US police in Ferguson have been criticised by senior politicians for using heavy-handed military tactics to control demonstrators protesting against the killing of Michael Brown – an unarmed black teenager who was shot dead by a white police officer.

Riot police during a protest in Ferguson
A mother and daughter raise their hands in front of riot police, protesting the shooting death of teenager Michael Brown. REUTERS/Mario Anzuoni

Ferguson, a city in St. Louis County, Missouri, has seen days of demonstrations after the shooting of 18 year-old Michael Brown.

Officers from the Ferguson City Police Department and the Ferguson County Police were deployed on the streets of Ferguson to control the crowds who have gathered since the shooting took place on Saturday to protest.

It has been revealed that the chiefs of both police departments have travelled to Israel for training, to learn tactics and strategies on security, intelligence and counterterrorism.

Both police departments used former military vehicles, equipment and riot gear to quell protestors.

Several US politicians spoke out about the police response on Twitter after members of the public, journalists were tear-gassed.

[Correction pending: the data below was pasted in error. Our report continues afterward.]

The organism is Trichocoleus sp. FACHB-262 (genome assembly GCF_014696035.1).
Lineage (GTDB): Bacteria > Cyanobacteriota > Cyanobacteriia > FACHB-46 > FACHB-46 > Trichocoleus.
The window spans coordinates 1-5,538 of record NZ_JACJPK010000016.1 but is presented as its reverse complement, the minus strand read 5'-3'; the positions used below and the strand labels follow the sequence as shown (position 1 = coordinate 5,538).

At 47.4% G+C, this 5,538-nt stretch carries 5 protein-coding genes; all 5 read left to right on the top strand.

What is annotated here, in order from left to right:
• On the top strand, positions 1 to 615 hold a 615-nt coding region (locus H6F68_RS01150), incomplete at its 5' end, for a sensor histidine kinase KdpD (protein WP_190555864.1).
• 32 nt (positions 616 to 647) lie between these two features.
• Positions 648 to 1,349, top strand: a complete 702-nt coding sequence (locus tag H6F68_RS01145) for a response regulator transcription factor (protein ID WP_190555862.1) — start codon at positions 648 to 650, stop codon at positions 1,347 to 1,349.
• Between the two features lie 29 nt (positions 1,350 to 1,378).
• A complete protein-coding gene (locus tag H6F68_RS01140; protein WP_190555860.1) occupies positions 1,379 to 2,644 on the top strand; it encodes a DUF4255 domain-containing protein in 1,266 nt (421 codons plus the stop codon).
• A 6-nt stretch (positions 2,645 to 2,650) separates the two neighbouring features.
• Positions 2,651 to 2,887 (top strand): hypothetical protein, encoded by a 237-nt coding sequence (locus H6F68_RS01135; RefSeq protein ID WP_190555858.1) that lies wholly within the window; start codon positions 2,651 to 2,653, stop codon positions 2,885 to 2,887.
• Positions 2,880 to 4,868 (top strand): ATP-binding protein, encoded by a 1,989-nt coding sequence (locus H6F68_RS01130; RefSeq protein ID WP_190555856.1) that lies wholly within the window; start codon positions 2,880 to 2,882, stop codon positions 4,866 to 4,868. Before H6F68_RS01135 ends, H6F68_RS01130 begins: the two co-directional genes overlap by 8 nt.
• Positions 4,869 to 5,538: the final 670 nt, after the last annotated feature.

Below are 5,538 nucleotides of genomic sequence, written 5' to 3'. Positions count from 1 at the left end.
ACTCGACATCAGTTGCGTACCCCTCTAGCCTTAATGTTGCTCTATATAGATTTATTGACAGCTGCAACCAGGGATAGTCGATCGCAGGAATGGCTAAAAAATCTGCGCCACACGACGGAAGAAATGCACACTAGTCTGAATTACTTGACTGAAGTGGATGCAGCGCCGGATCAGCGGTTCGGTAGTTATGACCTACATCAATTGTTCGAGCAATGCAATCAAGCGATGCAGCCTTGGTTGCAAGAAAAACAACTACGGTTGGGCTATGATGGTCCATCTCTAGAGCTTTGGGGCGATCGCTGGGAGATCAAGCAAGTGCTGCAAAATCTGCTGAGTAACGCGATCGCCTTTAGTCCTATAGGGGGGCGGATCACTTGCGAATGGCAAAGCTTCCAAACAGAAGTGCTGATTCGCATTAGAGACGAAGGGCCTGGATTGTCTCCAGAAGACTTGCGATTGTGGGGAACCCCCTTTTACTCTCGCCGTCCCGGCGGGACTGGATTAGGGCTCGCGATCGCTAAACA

Missouri senator Maria Chappelle-Nadal was caught in a tear gas cloud during a peaceful protest.

"We were in that neighbourhood and we were tear-gassed," she said. "I could not breathe, I could not speak, I could not focus, I could not think, because I thought that I was going to die, because we were shot at and tear gas was constantly thrown at us and the police officers."

She continued: "I'm the senator for the area, and I felt threatened. Everyone felt threatened."

Ms Chapelle-Nadal later challenged Ferguson police chief Thomas Jackson at a press conference, but said Jackson's response was "bullshit".

"He blew me off," she added.

Missouri Governor Jay Nixon has now transferred the responsibility for crowd control to the Missouri State Highway Patrol, who have adopted much less confrontational tactics since assuming control on Thursday.

Shooting Officer Named

The officer who shot Brown was named on Friday as Darren Wilson. He has been placed on paid administrative leave since the shooting, and moved to a secure location.

The naming of the officer was overshadowed by the release of CCTV footage of an alleged robbery in a shop in the area.

Ferguson County Police claimed the video showed Michael Brown stealing a $50 box of cigars.

Chief Jackson said Officer Wilson did not know that Brown was a robbery suspect, and "the initial contact between the officer and Michael Brown was not related to the robbery".

He added the reason for the stop was that Mr Brown "was walking down the middle of the street stopping traffic".

The family's lawyer, Benjamin Crump, criticised the timing of the video's release and accused the Ferguson Police of a "brutal assassination" of Brown's character.

Crump released a statement on behalf of the family, saying: "There is nothing based on the facts that have been placed before us that can justify the execution style murder of their child by this police officer as he held his hands up."